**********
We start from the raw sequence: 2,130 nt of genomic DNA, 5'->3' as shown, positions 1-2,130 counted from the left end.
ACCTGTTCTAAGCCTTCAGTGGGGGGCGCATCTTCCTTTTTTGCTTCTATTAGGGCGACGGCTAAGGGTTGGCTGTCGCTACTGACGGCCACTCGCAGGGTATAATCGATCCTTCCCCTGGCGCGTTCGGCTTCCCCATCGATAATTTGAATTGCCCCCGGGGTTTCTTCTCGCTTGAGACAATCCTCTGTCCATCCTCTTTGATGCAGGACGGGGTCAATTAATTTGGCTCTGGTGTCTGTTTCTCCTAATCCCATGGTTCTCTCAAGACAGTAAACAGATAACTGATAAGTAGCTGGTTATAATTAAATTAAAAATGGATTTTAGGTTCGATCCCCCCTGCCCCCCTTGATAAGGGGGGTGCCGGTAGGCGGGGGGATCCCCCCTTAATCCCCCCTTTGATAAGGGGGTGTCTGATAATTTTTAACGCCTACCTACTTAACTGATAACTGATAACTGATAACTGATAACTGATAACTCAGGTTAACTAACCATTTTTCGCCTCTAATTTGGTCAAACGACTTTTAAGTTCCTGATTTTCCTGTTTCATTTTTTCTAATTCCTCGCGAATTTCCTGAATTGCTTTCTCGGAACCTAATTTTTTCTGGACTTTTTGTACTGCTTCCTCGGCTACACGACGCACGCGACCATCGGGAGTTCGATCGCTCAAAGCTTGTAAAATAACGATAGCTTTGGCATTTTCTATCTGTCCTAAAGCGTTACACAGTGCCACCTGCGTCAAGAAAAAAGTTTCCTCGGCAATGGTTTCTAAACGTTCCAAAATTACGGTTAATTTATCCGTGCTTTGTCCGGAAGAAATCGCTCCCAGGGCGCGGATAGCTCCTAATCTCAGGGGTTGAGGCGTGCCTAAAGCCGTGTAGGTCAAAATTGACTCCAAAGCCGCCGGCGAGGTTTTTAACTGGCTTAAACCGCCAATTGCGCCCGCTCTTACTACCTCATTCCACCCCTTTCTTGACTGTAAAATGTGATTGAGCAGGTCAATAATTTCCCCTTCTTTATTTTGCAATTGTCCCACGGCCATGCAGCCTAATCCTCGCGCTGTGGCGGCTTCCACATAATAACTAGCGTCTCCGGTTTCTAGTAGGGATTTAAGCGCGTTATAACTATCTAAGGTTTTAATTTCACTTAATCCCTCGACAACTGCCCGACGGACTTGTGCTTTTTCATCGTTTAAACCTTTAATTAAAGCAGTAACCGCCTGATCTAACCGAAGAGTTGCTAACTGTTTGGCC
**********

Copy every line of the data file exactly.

We start from the raw sequence: 2,130 nt of genomic DNA, 5'->3' as shown, positions 1-2,130 counted from the left end.
ACCTGTTCTAAGCCTTCAGTGGGGGGCGCATCTTCCTTTTTTGCTTCTATTAGGGCGACGGCTAAGGGTTGGCTGTCGCTACTGACGGCCACTCGCAGGGTATAATCGATCCTTCCCCTGGCGCGTTCGGCTTCCCCATCGATAATTTGAATTGCCCCCGGGGTTTCTTCTCGCTTGAGACAATCCTCTGTCCATCCTCTTTGATGCAGGACGGGGTCAATTAATTTGGCTCTGGTGTCTGTTTCTCCTAATCCCATGGTTCTCTCAAGACAGTAAACAGATAACTGATAAGTAGCTGGTTATAATTAAATTAAAAATGGATTTTAGGTTCGATCCCCCCTGCCCCCCTTGATAAGGGGGGTGCCGGTAGGCGGGGGGATCCCCCCTTAATCCCCCCTTTGATAAGGGGGTGTCTGATAATTTTTAACGCCTACCTACTTAACTGATAACTGATAACTGATAACTGATAACTGATAACTCAGGTTAACTAACCATTTTTCGCCTCTAATTTGGTCAAACGACTTTTAAGTTCCTGATTTTCCTGTTTCATTTTTTCTAATTCCTCGCGAATTTCCTGAATTGCTTTCTCGGAACCTAATTTTTTCTGGACTTTTTGTACTGCTTCCTCGGCTACACGACGCACGCGACCATCGGGAGTTCGATCGCTCAAAGCTTGTAAAATAACGATAGCTTTGGCATTTTCTATCTGTCCTAAAGCGTTACACAGTGCCACCTGCGTCAAGAAAAAAGTTTCCTCGGCAATGGTTTCTAAACGTTCCAAAATTACGGTTAATTTATCCGTGCTTTGTCCGGAAGAAATCGCTCCCAGGGCGCGGATAGCTCCTAATCTCAGGGGTTGAGGCGTGCCTAAAGCCGTGTAGGTCAAAATTGACTCCAAAGCCGCCGGCGAGGTTTTTAACTGGCTTAAACCGCCAATTGCGCCCGCTCTTACTACCTCATTCCACCCCTTTCTTGACTGTAAAATGTGATTGAGCAGGTCAATAATTTCCCCTTCTTTATTTTGCAATTGTCCCACGGCCATGCAGCCTAATCCTCGCGCTGTGGCGGCTTCCACATAATAACTAGCGTCTCCGGTTTCTAGTAGGGATTTAAGCGCGTTATAACTATCTAAGGTTTTAATTTCACTTAATCCCTCGACAACTGCCCGACGGACTTGTGCTTTTTCATCGTTTAAACCTTTAATTAAAGCAGTAACCGCCTGATCTAACCGAAGAGTTGCTAACTGTTTGGCC